About ModernStead

ModernStead is a guide for small-scale homesteaders who want to live a simple, more self-sufficient life that nourishes both the body and the soul. Contrary to popular belief, the homesteading lifestyle is not only for those who live in rural areas. Even city dwellers can enjoy the rewards of living a simple, earth-based life. Please visit ModernStead often to learn more.

This blog is my way of sharing my passion for simplicity. I spent the first years of my life on a small family farm in Wisconsin. During that time, I learned about gardening, making the most of what I had, raising animals, farming, exploring woods and creeks, cooking with fresh produce, building tree houses and snow forts, whining about chores, preserving food, fashioning objects from other objects, pulling weeds, sucking it up, and working shoulder to shoulder with my parents and four siblings. After college, I moved away from the farm to pursue my new career as a graphic artist. Now, many years later, I live in the country once again and find myself practicing many of the things I learned during my life on the farm.

It’s so good to be home.

~Julie
That’s me pushing my little sister down a gravel road in the country.

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34 thoughts on “About ModernStead

  1. I am very impressed! Beautiful site, interesting topic, as always lovely writing, and with your sense, wit, and down-home, farm-girl, wisdom, I wish you all the best with your blog!

    Cynn

  2. Julie,

    I love your new blog. It gives me at least one chuckle everytime I read a new entry.
    Thanks for sharing your wit and insight.

    Kelley

  3. I love this idea Jules – we country girls have to stick together! I look forward to your ideas and info. I hope to have a small garden this year – and I was thinking of planting it in an english format – where there are small plots that can be mannaged from either side. Do you have any suggestions for our red clay? Thanks!

  4. Amending clay soil takes many years and layer upon layer of compost. How about avoiding the clay completely and planting raised beds? I’m thinking about doing that again this year myself because of a runoff problem I had last year. I used to have raised beds and always had good luck with them. Because I wanted a larger garden, I got rid of them. Now I wish I hadn’t! The best part about raised beds is that weeding is a breeze. They don’t get as many weeds as traditional gardens… and if they do, the weeds are easy to pull. Good luck!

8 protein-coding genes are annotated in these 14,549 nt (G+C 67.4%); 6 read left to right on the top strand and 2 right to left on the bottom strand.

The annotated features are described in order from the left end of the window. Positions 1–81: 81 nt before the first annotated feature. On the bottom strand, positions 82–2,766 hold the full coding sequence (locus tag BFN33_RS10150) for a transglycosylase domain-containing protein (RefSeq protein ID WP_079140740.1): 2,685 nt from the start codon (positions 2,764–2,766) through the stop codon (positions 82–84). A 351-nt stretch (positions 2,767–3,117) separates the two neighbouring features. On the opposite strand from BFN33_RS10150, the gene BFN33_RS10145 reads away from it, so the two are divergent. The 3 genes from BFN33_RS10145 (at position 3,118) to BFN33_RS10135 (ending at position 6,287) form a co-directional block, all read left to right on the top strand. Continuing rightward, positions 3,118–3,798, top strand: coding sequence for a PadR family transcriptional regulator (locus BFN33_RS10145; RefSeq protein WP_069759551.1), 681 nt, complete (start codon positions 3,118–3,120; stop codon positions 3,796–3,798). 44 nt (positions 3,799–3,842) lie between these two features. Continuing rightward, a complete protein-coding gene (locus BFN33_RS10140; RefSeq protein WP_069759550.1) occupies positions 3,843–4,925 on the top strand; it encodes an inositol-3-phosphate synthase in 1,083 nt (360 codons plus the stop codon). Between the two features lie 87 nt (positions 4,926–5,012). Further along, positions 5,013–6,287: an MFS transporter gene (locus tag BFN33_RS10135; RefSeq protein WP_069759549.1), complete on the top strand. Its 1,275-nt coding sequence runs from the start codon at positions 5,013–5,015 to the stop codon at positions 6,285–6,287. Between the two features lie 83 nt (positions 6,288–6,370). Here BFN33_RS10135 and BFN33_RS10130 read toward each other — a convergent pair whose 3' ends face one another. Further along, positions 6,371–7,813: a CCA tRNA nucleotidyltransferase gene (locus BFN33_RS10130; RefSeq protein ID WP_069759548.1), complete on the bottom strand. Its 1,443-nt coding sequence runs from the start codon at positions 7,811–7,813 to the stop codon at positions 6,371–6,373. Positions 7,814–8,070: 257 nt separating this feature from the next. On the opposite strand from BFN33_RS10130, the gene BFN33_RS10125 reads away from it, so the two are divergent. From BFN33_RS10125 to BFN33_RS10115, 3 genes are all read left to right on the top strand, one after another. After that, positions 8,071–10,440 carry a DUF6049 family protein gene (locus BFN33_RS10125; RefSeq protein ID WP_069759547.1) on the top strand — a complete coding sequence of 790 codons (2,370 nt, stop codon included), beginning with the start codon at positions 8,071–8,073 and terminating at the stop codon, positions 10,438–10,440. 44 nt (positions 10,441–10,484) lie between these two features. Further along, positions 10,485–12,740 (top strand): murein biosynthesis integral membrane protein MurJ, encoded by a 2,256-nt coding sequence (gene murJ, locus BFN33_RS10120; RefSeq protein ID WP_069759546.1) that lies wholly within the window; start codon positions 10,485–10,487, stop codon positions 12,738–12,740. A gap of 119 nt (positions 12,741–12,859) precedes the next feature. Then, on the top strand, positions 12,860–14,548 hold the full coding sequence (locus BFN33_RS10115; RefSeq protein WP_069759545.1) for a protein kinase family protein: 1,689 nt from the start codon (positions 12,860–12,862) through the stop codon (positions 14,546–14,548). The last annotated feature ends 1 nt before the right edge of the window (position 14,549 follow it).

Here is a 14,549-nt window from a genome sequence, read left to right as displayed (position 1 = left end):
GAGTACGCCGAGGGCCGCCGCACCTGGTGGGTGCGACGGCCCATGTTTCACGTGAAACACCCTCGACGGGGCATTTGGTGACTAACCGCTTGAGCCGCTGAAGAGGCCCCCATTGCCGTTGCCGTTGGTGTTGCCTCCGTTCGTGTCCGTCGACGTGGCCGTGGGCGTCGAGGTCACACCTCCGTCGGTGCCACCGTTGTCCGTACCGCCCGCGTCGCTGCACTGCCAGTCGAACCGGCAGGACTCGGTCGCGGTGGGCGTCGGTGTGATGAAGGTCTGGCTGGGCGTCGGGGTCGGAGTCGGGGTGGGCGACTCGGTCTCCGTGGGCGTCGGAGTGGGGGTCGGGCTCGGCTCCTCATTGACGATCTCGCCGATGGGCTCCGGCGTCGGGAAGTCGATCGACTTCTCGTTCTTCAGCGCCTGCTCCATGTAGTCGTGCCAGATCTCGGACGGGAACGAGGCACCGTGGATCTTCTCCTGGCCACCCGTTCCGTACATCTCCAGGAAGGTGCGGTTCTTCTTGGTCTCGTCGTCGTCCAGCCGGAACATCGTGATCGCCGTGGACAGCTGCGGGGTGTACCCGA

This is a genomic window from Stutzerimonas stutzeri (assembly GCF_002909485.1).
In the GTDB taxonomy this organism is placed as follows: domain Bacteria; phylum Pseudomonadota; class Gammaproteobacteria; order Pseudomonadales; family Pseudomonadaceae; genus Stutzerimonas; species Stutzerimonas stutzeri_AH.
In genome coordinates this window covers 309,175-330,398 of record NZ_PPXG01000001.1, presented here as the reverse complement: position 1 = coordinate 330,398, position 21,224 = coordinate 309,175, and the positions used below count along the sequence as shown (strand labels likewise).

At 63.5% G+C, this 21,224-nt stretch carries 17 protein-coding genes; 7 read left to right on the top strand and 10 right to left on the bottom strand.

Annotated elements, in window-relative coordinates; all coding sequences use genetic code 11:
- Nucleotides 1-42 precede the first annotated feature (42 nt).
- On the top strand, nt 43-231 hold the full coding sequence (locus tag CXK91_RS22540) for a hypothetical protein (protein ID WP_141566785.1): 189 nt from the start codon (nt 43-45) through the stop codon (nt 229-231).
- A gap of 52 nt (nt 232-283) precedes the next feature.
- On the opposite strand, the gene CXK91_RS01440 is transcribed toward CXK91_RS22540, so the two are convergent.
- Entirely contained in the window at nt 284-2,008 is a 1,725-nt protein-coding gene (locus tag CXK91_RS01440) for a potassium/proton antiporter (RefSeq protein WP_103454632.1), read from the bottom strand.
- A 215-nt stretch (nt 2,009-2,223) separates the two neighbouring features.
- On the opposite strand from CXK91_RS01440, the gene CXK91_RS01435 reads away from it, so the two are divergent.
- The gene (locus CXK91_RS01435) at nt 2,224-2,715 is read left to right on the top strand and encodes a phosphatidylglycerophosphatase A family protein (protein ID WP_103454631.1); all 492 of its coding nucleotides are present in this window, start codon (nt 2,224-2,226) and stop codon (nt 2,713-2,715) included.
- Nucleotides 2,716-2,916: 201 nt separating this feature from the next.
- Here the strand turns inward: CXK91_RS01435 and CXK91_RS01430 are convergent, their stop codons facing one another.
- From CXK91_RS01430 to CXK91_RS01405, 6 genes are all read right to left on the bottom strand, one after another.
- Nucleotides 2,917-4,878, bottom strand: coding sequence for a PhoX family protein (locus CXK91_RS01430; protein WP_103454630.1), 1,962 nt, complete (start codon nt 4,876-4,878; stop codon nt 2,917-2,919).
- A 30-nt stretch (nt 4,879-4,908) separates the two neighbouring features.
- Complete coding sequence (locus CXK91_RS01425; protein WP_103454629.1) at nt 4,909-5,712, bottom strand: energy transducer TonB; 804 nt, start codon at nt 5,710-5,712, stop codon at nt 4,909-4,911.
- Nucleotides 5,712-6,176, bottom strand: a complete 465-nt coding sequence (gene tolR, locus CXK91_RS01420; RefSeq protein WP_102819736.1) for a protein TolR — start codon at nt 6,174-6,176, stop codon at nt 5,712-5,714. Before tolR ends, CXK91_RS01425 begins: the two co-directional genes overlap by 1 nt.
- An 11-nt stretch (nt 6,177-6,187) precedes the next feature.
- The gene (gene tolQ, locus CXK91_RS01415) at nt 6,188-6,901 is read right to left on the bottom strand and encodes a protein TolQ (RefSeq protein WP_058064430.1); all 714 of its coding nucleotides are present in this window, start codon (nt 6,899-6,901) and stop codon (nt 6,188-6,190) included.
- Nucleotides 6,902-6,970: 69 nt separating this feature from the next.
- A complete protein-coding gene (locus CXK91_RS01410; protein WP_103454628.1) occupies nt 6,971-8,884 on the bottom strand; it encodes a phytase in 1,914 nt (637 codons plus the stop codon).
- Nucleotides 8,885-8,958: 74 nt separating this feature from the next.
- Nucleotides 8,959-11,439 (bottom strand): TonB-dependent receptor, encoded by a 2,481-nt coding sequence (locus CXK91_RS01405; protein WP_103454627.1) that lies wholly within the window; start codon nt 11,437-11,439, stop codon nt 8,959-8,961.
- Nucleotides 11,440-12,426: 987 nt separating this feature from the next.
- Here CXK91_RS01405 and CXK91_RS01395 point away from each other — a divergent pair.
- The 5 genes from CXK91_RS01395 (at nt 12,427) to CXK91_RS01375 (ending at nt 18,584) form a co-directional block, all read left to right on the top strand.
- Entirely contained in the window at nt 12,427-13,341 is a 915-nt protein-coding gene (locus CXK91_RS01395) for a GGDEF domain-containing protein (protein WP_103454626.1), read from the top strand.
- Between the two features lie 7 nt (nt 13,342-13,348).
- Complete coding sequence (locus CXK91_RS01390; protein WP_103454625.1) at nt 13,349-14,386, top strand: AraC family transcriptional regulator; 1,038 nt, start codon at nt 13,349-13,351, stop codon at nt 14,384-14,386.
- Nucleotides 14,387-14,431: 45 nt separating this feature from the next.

• great suggestion. I would love to have raised beds. I would also like to have cold frames in the winter for lettuce. I can dream the dream!! I will just have to hop to it. How are your garden plans going? I would love to steal your ideas! 🙂

  5. Julie I love your blog. I have to sheepishly admit the first time I saw it I didn’t realize this was your blog because I was looking at it on my Touch and these eyes are not what they used to be – plus the fact that I don’t pay close enough attention sometimes :). Anyway you caught my attention with your pizza article! Great job on your blog. The comments on spot on – you write beautifully and your wit reminds me of someone we both know. Green thumbs up!

    • I haven’t tried either but I would love to someday. I’m thinking about getting a morel habitat kit and planting it on the edge of the woods. The only problem… dogs. I think you know what I’m saying.

  6. Julie, you’re such a multi-talented woman. I’m glad I came across your blog and can’t wait to try your recipes. Do you know any creative ways to build a chicken house using recycled materials? I would love to raise my own chickens and have good fresh eggs.

    • Thanks, Dawn! Creative ways to build a chicken house using recycled materials? Well, I’ve heard of people converting old storage sheds and outbuildings. Others use scrap lumber and other odds & ends building materials. I bet you could even use a kids playhouse. Just build in a couple of roosting boxes and you’re set. The main thing to keep in mind is the safety of your chickens. Be sure the coop is predator-proof (especially at night). I’m thinking about building my own coop too. I might raise the coop off the ground (on stilts) and have a chicken wire bottom for the poop to drop through. Instead of wood, I’m considering using Trex decking… it will be easy to hose off and will never rot.

  7. Love the site. I’ve purchased heritage veggie seeds for this year, and would love building tips for raised beds. What the best materials are, if they need any footings, types of soil, etc! What about beds with wheels?

  8. Hi, Julie.

    Have you whipped up some more Garlic Pickled Eggs yet? Attach some slices of pimento olives to them before pickling. I still think they would be great to have around for Halloween while they are marinating. Get a little black light going, etc….

    Nice comments on my blog… Im sure my daughter liked them as well. Thanks!

    Karen

  9. Julie, I was very impressed with your comments and knowledge. Reading Grandma’s Apron and watcing the video brought many tears. It seemed as though she never left us. Indeed, she was a wonderful person. I was very fortunate to have her for my mother. Good Luck with your blog. I learned many things from your comments, and I’m so old.
    Sandy

  10. Hi Julie,

    Just read about your round chicken coop linked from Community Chickens. Enjoyed that and your door/shelf project. Very inspiring and I was hoping to find out how your flock is doing in their round home. I hope you are still posting. Keep up the good work.

    Jim

    • Thanks Jim! The girls seem to be very happy in their round home 🙂 We’ve had two incidents of black snakes stealing eggs. Other than that, it’s been predator free.

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